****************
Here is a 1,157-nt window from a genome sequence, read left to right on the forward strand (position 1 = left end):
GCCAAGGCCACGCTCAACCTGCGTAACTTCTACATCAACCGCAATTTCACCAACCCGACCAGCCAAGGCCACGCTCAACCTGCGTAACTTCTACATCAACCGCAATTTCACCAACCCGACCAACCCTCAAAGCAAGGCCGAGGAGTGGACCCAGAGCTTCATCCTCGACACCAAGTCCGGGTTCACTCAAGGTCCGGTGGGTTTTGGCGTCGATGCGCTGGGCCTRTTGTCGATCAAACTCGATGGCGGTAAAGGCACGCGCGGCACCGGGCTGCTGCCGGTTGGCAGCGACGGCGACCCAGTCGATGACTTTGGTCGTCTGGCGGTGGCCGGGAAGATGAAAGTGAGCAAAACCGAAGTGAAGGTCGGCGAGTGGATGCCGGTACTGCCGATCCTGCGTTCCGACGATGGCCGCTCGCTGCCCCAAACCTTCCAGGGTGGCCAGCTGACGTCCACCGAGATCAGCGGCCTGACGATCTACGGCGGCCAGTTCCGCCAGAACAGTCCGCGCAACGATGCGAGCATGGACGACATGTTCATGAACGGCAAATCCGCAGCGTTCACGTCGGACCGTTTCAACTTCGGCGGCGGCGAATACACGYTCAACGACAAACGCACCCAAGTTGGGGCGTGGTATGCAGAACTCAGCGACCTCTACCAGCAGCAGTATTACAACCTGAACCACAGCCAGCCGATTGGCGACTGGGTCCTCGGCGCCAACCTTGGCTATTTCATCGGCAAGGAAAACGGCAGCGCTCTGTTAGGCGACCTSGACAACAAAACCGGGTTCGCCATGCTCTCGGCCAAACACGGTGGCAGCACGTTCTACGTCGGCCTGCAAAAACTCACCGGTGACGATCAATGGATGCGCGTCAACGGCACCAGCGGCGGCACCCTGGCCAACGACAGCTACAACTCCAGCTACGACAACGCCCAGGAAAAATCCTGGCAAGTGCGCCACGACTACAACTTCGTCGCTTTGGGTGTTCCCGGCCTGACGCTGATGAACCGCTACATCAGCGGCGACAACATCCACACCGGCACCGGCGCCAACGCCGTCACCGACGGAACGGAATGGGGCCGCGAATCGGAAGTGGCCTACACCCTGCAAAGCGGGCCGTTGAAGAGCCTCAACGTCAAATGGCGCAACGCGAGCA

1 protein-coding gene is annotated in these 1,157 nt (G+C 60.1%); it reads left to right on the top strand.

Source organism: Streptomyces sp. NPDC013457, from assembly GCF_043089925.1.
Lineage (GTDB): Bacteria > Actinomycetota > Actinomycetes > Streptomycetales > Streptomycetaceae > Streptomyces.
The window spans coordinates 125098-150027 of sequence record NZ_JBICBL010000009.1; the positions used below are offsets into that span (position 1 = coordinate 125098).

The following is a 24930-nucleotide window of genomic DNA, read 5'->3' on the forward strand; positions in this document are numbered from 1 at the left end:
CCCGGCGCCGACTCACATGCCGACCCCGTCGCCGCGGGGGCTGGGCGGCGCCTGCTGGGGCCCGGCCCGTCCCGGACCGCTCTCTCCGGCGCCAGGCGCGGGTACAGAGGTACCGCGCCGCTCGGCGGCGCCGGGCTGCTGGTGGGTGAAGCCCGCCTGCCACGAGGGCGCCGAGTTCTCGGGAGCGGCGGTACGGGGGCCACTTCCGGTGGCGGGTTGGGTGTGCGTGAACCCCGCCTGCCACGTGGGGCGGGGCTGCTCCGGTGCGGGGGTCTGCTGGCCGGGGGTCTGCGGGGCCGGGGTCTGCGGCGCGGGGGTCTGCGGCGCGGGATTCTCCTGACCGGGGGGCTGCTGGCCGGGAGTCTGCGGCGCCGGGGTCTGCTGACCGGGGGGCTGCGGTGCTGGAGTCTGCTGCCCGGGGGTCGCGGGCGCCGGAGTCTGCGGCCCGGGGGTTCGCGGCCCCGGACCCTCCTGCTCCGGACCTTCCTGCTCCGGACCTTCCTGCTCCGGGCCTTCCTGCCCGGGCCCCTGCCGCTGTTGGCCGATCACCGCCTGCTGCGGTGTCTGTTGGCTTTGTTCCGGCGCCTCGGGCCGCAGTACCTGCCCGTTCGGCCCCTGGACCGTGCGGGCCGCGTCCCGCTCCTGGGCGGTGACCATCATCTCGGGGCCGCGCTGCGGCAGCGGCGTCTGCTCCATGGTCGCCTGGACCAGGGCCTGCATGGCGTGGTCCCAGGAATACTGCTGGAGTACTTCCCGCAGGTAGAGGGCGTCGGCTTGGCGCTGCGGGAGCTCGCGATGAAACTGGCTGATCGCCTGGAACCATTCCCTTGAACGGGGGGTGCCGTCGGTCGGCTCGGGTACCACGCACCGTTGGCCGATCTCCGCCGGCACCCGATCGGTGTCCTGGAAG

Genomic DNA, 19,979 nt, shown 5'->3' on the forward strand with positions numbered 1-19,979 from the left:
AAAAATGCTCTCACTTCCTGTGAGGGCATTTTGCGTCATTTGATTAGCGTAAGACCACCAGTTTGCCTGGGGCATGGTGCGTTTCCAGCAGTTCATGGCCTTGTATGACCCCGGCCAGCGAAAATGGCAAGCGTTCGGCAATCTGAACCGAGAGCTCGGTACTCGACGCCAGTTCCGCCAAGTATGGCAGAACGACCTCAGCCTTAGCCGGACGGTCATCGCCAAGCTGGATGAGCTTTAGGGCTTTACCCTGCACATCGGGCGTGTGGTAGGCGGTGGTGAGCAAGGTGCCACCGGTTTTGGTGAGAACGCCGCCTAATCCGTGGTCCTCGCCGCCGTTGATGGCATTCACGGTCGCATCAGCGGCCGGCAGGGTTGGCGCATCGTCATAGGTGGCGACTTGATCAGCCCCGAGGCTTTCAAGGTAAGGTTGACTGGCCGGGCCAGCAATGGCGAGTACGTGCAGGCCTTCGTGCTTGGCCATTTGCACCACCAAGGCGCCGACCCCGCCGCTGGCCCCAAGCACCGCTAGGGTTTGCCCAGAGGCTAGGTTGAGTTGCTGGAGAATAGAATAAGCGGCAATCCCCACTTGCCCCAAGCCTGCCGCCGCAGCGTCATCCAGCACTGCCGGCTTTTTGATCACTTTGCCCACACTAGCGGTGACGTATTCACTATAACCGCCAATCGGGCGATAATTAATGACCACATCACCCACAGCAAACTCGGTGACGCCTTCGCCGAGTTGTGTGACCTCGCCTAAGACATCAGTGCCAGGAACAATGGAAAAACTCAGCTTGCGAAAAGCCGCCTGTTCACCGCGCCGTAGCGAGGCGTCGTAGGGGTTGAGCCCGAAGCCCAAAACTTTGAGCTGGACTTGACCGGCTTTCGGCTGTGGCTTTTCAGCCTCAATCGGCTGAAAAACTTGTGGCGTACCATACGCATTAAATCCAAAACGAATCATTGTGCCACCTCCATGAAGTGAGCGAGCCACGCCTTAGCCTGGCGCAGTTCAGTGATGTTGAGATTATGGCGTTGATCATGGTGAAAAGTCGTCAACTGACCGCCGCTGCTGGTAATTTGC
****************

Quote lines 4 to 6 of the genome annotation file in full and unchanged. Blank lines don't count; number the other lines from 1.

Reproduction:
Source organism: Streptomyces sp. NPDC013457, from assembly GCF_043089925.1.
Lineage (GTDB): Bacteria > Actinomycetota > Actinomycetes > Streptomycetales > Streptomycetaceae > Streptomyces.
The window spans coordinates 125098-150027 of sequence record NZ_JBICBL010000009.1; the positions used below are offsets into that span (position 1 = coordinate 125098).